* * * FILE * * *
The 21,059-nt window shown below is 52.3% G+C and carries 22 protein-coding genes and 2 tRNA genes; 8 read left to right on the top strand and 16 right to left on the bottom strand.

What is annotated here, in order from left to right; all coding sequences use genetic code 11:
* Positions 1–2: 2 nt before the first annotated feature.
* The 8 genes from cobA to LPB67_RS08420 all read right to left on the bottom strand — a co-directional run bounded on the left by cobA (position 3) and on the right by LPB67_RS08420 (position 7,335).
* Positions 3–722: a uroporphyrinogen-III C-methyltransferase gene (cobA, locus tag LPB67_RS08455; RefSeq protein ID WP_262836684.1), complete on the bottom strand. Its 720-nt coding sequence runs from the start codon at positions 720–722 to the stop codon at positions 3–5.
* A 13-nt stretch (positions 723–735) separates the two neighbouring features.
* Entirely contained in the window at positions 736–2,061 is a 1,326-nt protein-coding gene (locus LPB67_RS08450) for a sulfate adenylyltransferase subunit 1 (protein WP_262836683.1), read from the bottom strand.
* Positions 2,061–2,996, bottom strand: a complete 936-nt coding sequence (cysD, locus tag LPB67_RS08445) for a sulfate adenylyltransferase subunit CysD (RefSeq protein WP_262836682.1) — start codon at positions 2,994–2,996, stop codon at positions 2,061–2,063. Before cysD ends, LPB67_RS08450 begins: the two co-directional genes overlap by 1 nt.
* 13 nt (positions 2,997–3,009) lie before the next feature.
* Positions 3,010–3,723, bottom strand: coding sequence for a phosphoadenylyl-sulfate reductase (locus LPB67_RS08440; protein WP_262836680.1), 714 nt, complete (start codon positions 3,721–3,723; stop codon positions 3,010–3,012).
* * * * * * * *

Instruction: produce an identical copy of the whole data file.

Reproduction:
The 21,059-nt window shown below is 52.3% G+C and carries 22 protein-coding genes and 2 tRNA genes; 8 read left to right on the top strand and 16 right to left on the bottom strand.

What is annotated here, in order from left to right; all coding sequences use genetic code 11:
* Positions 1–2: 2 nt before the first annotated feature.
* The 8 genes from cobA to LPB67_RS08420 all read right to left on the bottom strand — a co-directional run bounded on the left by cobA (position 3) and on the right by LPB67_RS08420 (position 7,335).
* Positions 3–722: a uroporphyrinogen-III C-methyltransferase gene (cobA, locus tag LPB67_RS08455; RefSeq protein ID WP_262836684.1), complete on the bottom strand. Its 720-nt coding sequence runs from the start codon at positions 720–722 to the stop codon at positions 3–5.
* A 13-nt stretch (positions 723–735) separates the two neighbouring features.
* Entirely contained in the window at positions 736–2,061 is a 1,326-nt protein-coding gene (locus LPB67_RS08450) for a sulfate adenylyltransferase subunit 1 (protein WP_262836683.1), read from the bottom strand.
* Positions 2,061–2,996, bottom strand: a complete 936-nt coding sequence (cysD, locus tag LPB67_RS08445) for a sulfate adenylyltransferase subunit CysD (RefSeq protein WP_262836682.1) — start codon at positions 2,994–2,996, stop codon at positions 2,061–2,063. Before cysD ends, LPB67_RS08450 begins: the two co-directional genes overlap by 1 nt.
* 13 nt (positions 2,997–3,009) lie before the next feature.
* Positions 3,010–3,723, bottom strand: coding sequence for a phosphoadenylyl-sulfate reductase (locus LPB67_RS08440; protein WP_262836680.1), 714 nt, complete (start codon positions 3,721–3,723; stop codon positions 3,010–3,012).